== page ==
Staples acquires Canadian promotional product firm from Golf Town
Framingham, Mass. – Staples Inc. will acquire Accolade Promotion Group (APG), a distributor of promotional products in Canada. The acquisition will build on Staples' position as a distributor of promotional products in North America and will expand the breadth of offering for its customers.
Currently a division of Golf Town, APG is a full-scale promotional merchandise agency that designs and delivers items for a number of well-known brands. Upon closing, APG will become part of the Staples portfolio and Dan Craig, managing director APG will become the managing director of SPP Canada. Pam Westman, the current managing director of Staples Promotional Products (SPP) in Canada will lead the integration of the acquisition and spearhead global expansion for SPP.
Terms and conditions of the acquisition were not disclosed.
Rite Aid names former Safeway executive as CIO
Camp Hill, Pa. – Steve Rempel, who spent 35 years in a variety of executive positions at Safeway, has been named Rite Aid’s senior VP and CIO. In this position, Rempel will have responsibility for all aspects of the company’s technology and information operations, including computer systems, network infrastructure, telecommunications and data security.
"Steve is an information technology expert with a proven track record in creating, driving and delivering value and results through innovative technology solutions," said Frank Vitrano, senior VP and chief administrative officer for Rite Aid. "His vast retail experience will be extremely valuable to Rite Aid as we continue to develop our technology and services platforms and strategies to further strengthen our business operations and enhance the experiences of our valued customers and associates."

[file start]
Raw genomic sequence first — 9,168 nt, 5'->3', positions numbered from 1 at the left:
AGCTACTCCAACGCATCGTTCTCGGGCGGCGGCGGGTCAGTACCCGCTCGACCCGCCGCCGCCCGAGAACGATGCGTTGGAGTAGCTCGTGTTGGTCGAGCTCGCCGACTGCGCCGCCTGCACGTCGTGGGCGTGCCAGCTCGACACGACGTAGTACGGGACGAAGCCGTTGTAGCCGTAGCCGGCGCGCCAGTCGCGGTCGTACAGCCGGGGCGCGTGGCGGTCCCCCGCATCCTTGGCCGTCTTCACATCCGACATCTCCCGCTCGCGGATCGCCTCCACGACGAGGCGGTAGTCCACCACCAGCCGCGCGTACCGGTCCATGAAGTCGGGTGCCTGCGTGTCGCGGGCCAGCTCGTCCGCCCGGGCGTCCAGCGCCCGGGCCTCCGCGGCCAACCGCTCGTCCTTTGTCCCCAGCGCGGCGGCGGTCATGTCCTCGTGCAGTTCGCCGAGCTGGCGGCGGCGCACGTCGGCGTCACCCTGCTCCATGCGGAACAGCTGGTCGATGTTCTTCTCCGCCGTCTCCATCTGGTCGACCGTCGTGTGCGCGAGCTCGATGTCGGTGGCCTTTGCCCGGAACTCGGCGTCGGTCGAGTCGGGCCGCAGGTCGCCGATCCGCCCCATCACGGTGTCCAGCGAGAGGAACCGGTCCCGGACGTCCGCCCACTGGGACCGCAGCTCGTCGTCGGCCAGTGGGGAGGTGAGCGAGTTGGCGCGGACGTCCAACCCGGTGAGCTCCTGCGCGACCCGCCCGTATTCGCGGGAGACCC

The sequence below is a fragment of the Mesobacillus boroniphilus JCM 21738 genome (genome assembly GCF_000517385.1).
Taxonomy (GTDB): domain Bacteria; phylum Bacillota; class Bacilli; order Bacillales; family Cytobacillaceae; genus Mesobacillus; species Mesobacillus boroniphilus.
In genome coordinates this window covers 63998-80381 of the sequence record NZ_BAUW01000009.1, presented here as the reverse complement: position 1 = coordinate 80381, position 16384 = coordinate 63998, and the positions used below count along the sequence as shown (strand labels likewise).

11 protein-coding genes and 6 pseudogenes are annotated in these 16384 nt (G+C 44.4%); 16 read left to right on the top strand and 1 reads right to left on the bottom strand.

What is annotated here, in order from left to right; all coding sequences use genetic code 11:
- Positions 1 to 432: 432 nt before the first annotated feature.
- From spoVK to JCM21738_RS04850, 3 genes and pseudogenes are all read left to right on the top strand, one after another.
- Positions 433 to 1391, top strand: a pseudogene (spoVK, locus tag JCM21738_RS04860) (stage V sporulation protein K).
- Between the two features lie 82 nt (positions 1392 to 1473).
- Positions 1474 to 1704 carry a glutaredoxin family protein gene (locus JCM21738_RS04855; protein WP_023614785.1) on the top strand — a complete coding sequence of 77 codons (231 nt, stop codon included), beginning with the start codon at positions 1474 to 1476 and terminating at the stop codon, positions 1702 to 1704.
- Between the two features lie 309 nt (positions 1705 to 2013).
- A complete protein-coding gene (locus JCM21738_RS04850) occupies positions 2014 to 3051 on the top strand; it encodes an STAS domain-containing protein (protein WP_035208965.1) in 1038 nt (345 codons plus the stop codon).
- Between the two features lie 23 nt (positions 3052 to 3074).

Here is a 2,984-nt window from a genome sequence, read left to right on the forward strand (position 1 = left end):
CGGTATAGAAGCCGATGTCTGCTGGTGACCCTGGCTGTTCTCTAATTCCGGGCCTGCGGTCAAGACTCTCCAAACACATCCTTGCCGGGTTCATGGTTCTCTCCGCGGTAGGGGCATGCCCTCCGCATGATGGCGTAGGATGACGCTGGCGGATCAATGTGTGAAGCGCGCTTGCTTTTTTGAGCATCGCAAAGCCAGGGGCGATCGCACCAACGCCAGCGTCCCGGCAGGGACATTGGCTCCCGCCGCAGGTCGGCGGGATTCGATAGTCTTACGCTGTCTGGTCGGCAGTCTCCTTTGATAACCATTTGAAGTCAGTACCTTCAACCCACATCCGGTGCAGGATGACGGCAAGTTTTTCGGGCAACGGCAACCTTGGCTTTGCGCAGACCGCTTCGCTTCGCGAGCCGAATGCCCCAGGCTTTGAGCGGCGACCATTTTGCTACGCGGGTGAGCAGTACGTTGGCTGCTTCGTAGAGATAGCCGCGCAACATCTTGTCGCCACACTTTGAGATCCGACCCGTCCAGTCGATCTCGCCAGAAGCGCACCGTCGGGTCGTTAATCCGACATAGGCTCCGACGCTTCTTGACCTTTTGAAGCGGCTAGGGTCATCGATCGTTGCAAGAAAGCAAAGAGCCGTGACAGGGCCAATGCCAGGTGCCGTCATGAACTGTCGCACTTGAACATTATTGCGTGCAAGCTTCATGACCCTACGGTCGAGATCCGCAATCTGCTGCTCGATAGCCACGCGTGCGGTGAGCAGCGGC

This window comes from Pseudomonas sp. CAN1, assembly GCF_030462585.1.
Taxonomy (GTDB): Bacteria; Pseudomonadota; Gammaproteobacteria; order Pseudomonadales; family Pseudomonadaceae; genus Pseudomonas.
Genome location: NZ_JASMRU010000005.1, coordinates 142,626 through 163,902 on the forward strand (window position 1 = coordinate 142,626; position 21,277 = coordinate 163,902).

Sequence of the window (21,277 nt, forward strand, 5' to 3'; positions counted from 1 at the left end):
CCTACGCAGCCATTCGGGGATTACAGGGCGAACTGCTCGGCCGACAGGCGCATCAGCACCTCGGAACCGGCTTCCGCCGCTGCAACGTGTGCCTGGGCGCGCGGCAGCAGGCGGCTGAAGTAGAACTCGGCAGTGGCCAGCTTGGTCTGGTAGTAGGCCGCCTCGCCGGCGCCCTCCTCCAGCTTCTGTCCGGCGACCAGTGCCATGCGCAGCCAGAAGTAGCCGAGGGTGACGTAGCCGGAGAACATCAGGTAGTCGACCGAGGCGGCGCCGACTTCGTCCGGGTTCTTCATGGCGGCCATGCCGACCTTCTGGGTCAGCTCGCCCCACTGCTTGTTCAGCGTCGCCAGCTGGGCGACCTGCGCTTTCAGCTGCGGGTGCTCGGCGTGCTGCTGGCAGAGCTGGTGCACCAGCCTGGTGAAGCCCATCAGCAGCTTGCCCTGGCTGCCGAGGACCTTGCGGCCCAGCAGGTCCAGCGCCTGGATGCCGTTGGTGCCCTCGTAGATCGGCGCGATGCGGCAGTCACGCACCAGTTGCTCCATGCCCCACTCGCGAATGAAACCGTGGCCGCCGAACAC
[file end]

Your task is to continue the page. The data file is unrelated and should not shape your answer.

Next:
Rempel will report to Frank Vitrano, Rite Aid’s senior executive VP and chief administrative officer. Before joining Rite Aid, Rempel served as CIO, president and CEO for Balance Innovations, a provider of reconciliation and cash management solutions for the retail industry.
Rempel began his career at Safeway Inc. During his 35 years at Safeway, Rempel held a variety of IT positions with increasing responsibility. Serving as the organization’s group VP of application development, he had enterprise-wide responsibility for all elements of the IT applications process, including design, development, procurement, development and support.
Study: Retail breach exposure worsens
Mountain View, Calif. – It’s not just media hype – retailers’ exposure to data breaches really is getting worse. According to the 2015 Internet Threat Report from security technology provider Symantec, 11% of all data breaches Symantec recorded in 2014 hit retailers.
Only the healthcare industry represented a larger share of breaches. In addition, retailers provided a leading 59% of all identities revealed in breaches during 2014. Total breach incidents during the year rose 23% compared to 2013.
Symantec research also reveals that it took software companies an average of 59 days to create and roll out patches, up from only four days in 2013. There were 24 total “zero-day” vulnerabilities, or software security gaps that hackers exploited the same day they were discovered, tracked in 2014.
Additionally, Symantec observed attackers:
• Using stolen email accounts from one corporate victim to “spear-phish” other victims higher up the food chain;
• Taking advantage of companies’ management tools and procedures to move stolen IP around the corporate network before exfiltration;
• Building custom attack software inside the network of their victims to further disguise their activities.
In addition, “ransomware” attacks where hackers take over a victim’s computer and refuse to return control until they receive payment, rose 113% in 2014. Notably, there were 45 times more victims of crypto-ransomware attacks than in 2013. Instead of pretending to be law enforcement seeking a fine for stolen content, crypto-ransomware attack style holds a victim’s files, photos and other digital content hostage without masking the attacker’s intention.